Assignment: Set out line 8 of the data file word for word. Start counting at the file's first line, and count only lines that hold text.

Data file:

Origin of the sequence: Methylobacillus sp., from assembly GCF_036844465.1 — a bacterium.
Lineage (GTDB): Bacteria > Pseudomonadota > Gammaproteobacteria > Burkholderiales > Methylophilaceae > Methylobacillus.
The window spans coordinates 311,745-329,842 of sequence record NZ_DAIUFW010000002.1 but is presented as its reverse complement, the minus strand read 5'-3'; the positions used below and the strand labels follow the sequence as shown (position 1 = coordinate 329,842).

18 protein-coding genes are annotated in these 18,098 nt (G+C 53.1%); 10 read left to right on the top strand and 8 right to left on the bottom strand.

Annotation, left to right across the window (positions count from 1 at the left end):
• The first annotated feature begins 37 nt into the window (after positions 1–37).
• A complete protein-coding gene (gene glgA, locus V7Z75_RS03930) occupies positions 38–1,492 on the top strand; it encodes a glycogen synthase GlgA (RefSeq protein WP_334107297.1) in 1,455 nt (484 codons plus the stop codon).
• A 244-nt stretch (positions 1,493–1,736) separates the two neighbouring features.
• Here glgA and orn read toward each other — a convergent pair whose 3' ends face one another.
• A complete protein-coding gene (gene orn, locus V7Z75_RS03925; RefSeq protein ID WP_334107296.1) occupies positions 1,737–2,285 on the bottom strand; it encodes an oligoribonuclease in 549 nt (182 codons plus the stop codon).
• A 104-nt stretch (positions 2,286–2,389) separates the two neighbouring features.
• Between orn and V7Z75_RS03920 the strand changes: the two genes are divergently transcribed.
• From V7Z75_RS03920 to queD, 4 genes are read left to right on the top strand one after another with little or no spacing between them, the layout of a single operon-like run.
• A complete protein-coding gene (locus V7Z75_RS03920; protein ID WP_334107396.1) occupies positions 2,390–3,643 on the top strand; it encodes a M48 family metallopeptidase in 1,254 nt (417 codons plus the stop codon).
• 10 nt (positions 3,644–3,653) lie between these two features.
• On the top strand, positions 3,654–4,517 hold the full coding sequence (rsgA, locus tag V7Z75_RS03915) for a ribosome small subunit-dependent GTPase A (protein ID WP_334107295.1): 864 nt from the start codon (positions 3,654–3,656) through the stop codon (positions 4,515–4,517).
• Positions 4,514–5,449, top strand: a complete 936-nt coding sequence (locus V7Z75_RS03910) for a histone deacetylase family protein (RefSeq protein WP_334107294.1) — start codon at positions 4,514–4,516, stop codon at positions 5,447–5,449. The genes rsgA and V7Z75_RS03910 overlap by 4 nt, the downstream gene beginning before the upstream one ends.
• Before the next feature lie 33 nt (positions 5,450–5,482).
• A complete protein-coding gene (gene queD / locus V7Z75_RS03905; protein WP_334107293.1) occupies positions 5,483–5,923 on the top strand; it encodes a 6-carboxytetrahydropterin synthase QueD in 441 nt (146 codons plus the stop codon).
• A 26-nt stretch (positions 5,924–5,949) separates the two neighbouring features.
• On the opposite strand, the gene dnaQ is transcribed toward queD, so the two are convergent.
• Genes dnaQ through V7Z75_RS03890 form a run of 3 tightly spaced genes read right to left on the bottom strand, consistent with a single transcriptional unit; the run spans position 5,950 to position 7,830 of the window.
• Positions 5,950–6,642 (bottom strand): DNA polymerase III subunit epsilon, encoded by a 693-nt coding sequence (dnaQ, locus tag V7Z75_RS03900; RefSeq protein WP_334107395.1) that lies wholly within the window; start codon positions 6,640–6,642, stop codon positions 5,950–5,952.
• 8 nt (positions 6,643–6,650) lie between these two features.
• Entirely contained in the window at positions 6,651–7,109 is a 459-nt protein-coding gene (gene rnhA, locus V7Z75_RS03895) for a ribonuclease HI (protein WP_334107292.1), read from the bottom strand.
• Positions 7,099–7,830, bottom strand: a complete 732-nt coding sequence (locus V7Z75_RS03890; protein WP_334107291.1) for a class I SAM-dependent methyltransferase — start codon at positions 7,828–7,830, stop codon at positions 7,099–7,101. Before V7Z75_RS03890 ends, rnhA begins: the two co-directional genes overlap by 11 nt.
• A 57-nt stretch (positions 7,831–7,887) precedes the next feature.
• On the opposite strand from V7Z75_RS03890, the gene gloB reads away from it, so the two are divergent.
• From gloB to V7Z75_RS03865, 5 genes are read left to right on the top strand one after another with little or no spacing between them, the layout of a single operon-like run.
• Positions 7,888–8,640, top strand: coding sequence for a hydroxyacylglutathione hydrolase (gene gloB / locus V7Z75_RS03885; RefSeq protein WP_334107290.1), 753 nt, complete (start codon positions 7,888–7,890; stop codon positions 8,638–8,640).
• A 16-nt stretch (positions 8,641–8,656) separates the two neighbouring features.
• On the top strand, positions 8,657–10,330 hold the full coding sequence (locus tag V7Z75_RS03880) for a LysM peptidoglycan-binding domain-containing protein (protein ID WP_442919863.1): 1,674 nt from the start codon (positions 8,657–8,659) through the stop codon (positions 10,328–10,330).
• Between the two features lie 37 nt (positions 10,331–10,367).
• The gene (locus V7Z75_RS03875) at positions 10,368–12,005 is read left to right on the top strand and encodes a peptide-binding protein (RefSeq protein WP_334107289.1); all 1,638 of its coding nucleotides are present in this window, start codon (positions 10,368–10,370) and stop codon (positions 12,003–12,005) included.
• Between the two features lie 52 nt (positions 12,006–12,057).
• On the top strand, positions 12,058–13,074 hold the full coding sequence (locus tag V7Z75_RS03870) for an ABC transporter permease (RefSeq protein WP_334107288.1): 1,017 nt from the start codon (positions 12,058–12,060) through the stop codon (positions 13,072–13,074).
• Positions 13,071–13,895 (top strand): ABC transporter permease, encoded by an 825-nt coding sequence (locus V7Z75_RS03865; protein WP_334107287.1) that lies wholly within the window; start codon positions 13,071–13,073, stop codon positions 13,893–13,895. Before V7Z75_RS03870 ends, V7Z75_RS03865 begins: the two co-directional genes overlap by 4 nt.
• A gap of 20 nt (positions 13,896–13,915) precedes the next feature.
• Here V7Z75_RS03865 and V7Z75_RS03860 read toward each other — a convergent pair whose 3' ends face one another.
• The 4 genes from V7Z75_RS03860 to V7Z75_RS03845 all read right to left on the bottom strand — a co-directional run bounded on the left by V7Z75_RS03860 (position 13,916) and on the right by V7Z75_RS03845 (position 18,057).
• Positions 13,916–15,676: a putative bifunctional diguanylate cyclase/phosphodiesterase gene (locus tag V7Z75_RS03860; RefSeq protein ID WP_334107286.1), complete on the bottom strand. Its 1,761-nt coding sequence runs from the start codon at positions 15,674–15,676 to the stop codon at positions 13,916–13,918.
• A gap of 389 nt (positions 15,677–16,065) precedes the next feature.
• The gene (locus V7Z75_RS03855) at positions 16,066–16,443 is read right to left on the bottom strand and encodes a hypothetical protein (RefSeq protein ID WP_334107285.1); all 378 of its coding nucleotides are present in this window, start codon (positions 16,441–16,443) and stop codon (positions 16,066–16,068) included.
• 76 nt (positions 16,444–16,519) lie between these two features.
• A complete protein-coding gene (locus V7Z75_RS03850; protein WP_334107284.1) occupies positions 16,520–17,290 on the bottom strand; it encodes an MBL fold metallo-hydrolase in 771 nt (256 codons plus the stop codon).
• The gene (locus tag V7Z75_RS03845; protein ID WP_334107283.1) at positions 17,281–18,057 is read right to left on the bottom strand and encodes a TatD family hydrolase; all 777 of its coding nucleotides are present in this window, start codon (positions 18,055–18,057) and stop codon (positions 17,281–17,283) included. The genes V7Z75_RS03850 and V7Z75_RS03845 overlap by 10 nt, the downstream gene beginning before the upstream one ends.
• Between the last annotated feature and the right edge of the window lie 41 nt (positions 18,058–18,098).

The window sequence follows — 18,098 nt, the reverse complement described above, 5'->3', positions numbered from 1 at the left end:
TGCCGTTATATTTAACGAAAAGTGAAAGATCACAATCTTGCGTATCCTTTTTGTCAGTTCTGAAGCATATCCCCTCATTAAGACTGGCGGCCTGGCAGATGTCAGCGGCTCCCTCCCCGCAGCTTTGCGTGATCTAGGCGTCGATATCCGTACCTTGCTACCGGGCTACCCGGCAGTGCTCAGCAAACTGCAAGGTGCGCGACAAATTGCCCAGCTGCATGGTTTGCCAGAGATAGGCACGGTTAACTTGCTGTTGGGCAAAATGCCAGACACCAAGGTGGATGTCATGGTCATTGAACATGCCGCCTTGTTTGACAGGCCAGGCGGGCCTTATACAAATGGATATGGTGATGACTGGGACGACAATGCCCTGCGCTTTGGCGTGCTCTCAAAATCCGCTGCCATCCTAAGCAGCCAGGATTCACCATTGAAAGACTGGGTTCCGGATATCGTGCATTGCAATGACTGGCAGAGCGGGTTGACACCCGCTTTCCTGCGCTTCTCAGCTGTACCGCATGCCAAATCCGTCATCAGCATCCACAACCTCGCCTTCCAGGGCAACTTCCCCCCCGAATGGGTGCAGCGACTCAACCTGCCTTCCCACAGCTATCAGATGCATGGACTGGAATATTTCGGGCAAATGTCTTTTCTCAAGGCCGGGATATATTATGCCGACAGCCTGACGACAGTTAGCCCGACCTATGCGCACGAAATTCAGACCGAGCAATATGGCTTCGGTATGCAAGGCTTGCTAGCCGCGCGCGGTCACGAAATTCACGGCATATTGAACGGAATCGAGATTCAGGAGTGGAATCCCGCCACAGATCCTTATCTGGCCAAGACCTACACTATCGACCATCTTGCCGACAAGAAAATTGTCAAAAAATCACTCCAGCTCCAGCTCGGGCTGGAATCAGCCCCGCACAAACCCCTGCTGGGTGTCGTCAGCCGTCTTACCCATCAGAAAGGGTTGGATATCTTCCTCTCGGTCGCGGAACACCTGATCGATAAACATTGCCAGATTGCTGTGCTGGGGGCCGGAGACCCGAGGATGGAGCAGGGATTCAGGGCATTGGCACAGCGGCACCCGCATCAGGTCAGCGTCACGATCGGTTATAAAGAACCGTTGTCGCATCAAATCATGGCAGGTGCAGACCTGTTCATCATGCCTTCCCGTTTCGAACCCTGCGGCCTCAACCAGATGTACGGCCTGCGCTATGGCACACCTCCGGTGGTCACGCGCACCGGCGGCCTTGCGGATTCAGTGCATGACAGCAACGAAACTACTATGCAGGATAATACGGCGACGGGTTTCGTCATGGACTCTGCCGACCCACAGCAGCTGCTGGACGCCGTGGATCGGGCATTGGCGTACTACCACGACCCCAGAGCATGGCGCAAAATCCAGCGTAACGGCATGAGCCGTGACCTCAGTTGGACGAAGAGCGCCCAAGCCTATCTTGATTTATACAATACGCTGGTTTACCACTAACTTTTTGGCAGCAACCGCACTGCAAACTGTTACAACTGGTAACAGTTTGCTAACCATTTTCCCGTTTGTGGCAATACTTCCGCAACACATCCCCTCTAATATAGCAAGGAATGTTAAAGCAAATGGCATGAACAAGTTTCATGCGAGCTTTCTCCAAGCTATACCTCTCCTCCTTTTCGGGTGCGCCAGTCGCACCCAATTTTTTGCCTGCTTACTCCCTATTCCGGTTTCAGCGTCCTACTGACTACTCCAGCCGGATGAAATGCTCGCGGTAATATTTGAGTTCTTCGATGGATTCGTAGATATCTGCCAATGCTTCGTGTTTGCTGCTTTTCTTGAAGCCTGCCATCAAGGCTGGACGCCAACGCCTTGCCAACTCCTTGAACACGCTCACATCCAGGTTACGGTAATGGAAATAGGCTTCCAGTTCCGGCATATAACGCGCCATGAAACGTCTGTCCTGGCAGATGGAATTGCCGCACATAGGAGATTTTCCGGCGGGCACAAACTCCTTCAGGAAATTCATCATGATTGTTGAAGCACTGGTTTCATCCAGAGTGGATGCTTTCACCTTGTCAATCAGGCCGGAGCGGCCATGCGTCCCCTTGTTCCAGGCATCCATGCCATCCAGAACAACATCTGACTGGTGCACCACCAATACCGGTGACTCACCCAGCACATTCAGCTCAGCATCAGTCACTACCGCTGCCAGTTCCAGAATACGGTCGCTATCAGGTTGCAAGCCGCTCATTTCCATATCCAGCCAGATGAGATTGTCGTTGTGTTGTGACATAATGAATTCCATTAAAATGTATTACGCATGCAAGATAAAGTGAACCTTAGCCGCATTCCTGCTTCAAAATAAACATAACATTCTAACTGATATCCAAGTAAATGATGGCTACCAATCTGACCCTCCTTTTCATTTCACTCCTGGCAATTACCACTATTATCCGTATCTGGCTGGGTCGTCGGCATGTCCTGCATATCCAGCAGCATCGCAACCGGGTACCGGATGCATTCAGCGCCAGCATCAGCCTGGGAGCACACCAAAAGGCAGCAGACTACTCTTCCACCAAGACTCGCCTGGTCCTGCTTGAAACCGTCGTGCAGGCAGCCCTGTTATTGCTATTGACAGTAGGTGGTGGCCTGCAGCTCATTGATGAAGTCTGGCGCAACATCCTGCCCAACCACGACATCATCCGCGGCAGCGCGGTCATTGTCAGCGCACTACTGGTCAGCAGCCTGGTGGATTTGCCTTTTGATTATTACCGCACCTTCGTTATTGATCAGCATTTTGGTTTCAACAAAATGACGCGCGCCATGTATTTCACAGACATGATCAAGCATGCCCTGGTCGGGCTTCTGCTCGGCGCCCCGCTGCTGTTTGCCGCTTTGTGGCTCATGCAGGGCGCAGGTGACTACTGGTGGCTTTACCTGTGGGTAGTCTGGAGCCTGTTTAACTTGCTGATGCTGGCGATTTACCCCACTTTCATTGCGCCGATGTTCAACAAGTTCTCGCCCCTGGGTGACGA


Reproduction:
• A 244-nt stretch (positions 1,493–1,736) separates the two neighbouring features.